“With each new state where same-sex marriages are legally recognized, our nation moves closer to achieving of full equality for all Americans,” the Attorney General said. “We are acting as quickly as possible with agencies throughout the government to ensure that same-sex married couples in these states receive the fullest array of benefits allowable under federal law.”

In addition, the Attorney General also announced that the Department of Justice has determined it can legally recognize marriages performed in Indiana and Wisconsin this past June. These marriages were performed immediately after federal district courts ruled that those states’ bans on same-sex marriage are unconstitutional, but subsequent developments created confusion about the status of those marriages. Based on the Attorney General’s announcement, however, those couples married during that period will now have their unions recognized by the federal government.


PHOTOS: Marriage Equality Comes to West Virginia and Nevada

Atkinson2
(photo via twitter)

With West Virginia Attorney General announcing he would no longer be defending the state's gay marriage ban in court and Justice Anthony Kennedy clearing the mix-up that inadvertently put a hold on marriages in Nevada, two more states were added to the marriage equality column yesterday. 

In Nevada, State Senator Kelvin Atkinson [top right] and Sherwood Howard [top left]  became one of the first same-sex couples to obtain a marriage license in Clark County. You can also check out the pair's wedding proposal we featured on the site yesterday HERE

In West Virginia, meanwhile, Casie McGee and Sarah Adkins [pictured below] became the first gay couple to be married in Cabell County.

Mcgee

More photos (and video) from marriages in other counties across these two states, AFTER THE JUMP...

[bottom photo via Facebook]

Continue reading "PHOTOS: Marriage Equality Comes to West Virginia and Nevada" »


Trans Women Face Hideous and Dehumanizing DMV Discrimination In West Virginia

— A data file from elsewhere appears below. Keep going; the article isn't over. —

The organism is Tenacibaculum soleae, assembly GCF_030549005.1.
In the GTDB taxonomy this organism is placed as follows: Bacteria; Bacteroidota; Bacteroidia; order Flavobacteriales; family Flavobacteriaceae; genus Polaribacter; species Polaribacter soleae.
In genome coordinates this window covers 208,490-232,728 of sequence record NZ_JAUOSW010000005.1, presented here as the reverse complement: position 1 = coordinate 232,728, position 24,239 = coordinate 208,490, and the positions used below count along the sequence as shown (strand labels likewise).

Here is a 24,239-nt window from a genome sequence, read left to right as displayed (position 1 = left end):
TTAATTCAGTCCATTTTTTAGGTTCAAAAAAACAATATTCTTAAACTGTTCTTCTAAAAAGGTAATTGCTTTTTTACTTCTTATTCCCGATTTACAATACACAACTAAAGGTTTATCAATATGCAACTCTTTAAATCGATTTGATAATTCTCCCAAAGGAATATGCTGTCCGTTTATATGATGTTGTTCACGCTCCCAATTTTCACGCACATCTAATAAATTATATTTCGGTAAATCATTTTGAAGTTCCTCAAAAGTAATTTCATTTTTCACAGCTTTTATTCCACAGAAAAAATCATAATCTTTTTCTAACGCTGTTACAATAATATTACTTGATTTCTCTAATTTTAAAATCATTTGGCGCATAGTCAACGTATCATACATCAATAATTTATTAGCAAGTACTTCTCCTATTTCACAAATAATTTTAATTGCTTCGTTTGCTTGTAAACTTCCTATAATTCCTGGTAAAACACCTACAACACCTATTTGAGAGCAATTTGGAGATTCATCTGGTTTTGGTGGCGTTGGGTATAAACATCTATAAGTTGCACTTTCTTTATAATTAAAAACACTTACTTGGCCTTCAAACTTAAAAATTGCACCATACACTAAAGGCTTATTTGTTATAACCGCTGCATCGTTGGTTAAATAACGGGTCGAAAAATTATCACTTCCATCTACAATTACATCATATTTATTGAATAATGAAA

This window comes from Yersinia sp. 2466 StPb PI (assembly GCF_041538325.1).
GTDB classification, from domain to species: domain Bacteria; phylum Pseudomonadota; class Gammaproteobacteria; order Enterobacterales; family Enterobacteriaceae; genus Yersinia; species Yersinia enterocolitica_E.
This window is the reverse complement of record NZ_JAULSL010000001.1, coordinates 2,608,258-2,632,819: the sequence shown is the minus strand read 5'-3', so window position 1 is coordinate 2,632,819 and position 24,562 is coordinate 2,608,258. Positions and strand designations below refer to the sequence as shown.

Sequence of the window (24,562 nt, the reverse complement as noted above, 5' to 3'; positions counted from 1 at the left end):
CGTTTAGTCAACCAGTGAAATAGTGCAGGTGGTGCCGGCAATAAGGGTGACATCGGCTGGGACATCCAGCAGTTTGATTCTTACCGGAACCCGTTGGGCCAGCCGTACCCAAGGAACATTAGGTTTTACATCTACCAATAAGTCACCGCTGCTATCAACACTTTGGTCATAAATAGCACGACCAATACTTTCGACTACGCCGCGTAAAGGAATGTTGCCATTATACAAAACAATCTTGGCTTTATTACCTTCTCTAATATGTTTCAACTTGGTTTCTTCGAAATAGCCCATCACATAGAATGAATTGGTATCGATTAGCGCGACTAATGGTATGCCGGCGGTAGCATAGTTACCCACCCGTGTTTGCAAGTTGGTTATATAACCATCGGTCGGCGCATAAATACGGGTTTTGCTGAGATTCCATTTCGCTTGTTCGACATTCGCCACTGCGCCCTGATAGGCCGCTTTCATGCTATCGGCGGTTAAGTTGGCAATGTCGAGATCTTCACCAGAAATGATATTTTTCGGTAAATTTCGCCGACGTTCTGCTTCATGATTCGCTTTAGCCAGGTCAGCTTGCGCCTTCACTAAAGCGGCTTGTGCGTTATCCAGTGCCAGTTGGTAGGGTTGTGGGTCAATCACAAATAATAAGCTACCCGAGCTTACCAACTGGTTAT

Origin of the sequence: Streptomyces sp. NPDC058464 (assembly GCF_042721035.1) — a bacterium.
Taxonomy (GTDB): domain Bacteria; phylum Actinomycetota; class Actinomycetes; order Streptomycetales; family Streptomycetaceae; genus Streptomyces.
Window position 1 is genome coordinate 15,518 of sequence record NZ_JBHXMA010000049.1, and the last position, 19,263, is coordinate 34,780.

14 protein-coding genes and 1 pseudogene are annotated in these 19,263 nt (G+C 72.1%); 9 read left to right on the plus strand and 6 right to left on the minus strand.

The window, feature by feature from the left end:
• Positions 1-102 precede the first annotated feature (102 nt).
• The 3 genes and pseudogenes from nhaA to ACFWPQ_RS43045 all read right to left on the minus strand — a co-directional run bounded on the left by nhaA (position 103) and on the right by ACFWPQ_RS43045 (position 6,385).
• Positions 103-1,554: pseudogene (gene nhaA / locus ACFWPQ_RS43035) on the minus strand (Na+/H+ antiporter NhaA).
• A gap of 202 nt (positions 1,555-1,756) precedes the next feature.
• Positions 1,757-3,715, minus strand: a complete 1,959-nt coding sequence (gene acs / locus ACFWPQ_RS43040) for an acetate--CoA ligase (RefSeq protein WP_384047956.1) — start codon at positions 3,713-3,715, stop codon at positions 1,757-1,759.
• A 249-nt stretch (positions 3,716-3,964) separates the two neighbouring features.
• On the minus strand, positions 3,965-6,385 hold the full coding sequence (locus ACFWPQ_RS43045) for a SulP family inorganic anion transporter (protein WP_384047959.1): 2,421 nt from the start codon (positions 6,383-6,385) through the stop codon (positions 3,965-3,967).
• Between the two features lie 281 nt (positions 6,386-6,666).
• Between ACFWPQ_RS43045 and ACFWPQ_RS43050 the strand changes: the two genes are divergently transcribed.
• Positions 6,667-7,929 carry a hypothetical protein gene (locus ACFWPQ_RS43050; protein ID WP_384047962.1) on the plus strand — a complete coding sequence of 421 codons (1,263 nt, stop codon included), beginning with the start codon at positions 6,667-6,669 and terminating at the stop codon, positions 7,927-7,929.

West Virginia isn't known for being hospitable to anyone who is LGB or T, and as is so unfortunately often the case trans people tend to get it the worst.

Kristen Skinner and Trudy KitzmillerOn May 10, 52-year-old Mount Storm resident Trudy Kitzmiller went in to the DMV to have her license updated with her legal name and new photo. Even though she brought all of the proper court documents, Kitzmiller was told to remove her wig and all makeup before they would take the picture, and was called "it" during the process by a hostile DMV employee.

Similarly, 45-year-old Ranson resident Kristen Skinner went to the Charles Town DMV on January 7 for the same reasons, received similar treatment. Just like Kitzmiller, Skinner was called "it" and was told to remove her wig, makeup, and false eyelashes...even though the "wig" was her own hair and the eyelashes were natural. Skinner relented and removed her makeup in order to have her photograph taken.

On June 30th, the Transgender Legal Defense and Education Fund contacted the West Virginia DMV requesting that the two women be allowed to have their photographs taken of them as they normally are.

Other women are permitted to wear makeup and items that facilitate female gender expression in their driver’s license photos as a matter of course, yet Trudy and Kristen were targeted for suppression simply because they are transgender women. Forcing them to remove their makeup and other items that facilitate a female gender expression before allowing them to take their driver’s license photos restricts their free speech rights in violation of state and federal constitutional protections.